Diamonds are categorized by the presence of nitrogen in their crystal structure. Type I diamonds have nitrogen and are the most common diamonds, whereas type II diamonds have no detectable nitrogen in their crystal structure. Type I diamonds are further classified according to the aggregation state of the nitrogen in the crystal structure. Thus, type Ia diamonds are natural diamonds with aggregated nitrogen. Type Ib diamonds, on the other hand, are synthetic diamonds with un-aggregated nitrogen. Type IIa diamonds, on the other hand, have so very little nitrogen, that’s almost undetectable.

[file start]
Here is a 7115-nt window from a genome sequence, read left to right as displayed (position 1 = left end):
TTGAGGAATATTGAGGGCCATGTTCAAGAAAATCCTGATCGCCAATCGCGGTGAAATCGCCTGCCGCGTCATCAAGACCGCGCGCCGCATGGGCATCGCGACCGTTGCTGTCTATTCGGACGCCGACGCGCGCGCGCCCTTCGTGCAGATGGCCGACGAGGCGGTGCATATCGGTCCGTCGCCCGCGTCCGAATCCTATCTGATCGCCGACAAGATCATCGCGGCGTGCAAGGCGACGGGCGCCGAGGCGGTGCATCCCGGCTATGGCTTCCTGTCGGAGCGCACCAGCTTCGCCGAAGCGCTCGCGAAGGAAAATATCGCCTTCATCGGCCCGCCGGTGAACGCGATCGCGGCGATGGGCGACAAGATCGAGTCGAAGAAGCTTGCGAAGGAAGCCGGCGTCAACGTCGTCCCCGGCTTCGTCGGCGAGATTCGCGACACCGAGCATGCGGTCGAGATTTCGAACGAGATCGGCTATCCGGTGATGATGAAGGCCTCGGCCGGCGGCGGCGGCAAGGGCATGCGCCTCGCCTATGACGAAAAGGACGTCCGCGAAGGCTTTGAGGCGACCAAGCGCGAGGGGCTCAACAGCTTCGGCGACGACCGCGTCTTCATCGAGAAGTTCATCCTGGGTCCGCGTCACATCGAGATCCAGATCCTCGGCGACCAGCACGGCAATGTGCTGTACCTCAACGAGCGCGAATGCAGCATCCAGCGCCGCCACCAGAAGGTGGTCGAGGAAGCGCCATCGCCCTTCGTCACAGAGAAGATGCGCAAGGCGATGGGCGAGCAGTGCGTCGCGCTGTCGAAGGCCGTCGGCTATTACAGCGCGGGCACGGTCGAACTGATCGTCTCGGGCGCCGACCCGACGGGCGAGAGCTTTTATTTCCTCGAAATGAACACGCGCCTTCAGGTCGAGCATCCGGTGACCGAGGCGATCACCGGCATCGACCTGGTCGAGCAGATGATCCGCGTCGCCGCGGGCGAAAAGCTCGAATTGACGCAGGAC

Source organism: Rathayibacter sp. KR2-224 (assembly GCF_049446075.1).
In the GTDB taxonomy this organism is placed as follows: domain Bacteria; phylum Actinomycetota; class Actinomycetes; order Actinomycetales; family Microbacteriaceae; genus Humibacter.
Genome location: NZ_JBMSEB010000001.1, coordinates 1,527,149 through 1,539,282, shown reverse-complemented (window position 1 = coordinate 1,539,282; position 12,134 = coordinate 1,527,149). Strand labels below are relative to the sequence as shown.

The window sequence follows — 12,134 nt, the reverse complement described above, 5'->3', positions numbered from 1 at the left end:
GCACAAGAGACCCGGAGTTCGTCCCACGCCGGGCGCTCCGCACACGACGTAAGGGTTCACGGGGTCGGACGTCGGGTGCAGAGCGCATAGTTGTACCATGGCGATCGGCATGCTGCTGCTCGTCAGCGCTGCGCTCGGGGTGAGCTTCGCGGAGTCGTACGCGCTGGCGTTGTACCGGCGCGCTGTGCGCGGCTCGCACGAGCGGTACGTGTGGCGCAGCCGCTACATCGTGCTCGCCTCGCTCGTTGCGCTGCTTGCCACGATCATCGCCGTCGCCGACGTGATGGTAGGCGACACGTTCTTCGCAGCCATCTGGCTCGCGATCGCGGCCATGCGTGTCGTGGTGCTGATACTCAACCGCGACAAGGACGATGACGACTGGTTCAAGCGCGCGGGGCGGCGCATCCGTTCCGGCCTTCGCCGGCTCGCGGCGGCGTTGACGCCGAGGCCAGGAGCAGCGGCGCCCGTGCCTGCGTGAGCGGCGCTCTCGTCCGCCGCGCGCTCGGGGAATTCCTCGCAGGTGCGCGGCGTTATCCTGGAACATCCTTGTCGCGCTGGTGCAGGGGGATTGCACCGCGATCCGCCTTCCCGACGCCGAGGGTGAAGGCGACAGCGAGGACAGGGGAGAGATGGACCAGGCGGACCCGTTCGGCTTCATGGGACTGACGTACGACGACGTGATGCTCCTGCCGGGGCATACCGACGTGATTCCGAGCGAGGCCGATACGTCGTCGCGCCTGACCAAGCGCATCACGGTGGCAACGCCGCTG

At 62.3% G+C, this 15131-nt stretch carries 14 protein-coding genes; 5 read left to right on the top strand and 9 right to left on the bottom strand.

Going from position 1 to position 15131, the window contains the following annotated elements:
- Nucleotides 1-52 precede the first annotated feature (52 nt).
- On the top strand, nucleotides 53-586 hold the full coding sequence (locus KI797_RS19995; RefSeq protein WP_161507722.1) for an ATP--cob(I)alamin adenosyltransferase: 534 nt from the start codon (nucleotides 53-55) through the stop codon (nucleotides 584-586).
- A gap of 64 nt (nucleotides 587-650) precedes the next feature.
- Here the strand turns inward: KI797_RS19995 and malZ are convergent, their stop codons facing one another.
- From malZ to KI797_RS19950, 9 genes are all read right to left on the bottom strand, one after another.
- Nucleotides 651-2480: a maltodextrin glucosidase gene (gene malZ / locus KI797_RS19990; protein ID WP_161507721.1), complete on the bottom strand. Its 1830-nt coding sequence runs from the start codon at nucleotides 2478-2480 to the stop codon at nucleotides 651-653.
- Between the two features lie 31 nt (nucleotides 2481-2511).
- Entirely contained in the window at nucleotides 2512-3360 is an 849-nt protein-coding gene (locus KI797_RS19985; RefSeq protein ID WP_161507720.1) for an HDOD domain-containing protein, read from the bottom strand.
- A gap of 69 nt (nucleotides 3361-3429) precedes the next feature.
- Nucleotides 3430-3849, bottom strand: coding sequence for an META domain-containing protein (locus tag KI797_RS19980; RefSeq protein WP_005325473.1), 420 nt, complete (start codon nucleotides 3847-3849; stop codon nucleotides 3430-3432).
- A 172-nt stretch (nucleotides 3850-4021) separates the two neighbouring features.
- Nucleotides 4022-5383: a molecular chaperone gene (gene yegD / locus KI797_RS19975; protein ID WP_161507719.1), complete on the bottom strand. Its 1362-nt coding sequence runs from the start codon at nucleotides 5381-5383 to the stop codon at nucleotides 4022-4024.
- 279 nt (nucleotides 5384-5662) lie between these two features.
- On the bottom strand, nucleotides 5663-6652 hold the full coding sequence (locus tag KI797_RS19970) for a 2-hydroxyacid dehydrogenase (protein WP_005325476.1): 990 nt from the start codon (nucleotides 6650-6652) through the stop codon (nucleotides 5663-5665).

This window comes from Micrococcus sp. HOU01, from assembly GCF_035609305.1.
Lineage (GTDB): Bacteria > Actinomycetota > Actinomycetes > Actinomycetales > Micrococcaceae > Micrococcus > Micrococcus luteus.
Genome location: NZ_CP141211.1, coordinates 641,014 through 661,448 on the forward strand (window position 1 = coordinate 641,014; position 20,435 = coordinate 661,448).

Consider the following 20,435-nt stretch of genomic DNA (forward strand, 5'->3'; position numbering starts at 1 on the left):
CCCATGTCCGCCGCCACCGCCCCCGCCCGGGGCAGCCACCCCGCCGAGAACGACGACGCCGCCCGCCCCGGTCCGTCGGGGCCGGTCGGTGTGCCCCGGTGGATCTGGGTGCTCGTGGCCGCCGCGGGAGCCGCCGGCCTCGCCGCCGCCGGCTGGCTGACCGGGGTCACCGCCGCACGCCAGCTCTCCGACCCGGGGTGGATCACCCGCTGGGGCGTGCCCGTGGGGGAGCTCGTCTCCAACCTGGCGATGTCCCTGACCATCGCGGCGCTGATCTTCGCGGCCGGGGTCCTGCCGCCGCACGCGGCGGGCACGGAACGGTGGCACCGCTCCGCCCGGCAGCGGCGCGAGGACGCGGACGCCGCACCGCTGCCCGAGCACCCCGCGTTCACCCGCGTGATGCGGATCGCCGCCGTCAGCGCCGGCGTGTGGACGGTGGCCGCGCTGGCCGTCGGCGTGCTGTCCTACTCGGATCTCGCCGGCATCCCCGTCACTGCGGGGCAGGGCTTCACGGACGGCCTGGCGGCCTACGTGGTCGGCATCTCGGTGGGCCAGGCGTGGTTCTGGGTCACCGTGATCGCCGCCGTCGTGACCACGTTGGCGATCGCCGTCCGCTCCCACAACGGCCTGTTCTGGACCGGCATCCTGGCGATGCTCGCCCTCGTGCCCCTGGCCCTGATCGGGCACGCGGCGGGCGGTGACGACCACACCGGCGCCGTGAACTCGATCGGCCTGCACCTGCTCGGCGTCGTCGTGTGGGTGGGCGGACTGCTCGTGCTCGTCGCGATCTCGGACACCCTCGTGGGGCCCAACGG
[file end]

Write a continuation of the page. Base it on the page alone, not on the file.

Diamond typing is carried out using FTIR. The carbon absorption band for diamond occurs between the wavenumbers 2660 cm-1 to 1330 cm-1 and the nitrogen absorption band occurs between the wavenumbers 1300 cm-1 to 1100 cm-1. The diamond type is determined by the nitrogen absorption band on the FTIR spectrum.
The pdf version of this article shows a comparison of type Ia and type IIa FTIR spectra.
Broadly speaking type IIa diamonds will have a lower IR absorption when compared to type Ia. Therefore, even if the region of research interest falls outside the nitrogen absorption range, it is recommended that one always uses type IIa diamonds when doing IR work.
Please note Almax easyLab (and diamondANVILS.com) supply type IIa synthetic diamond anvils, also known as type IIac. A typical FTIR spectrum for a type IIac diamond anvil is also available on the downloadable pdf.
Click here to download application note – type iia diamond anvil selection.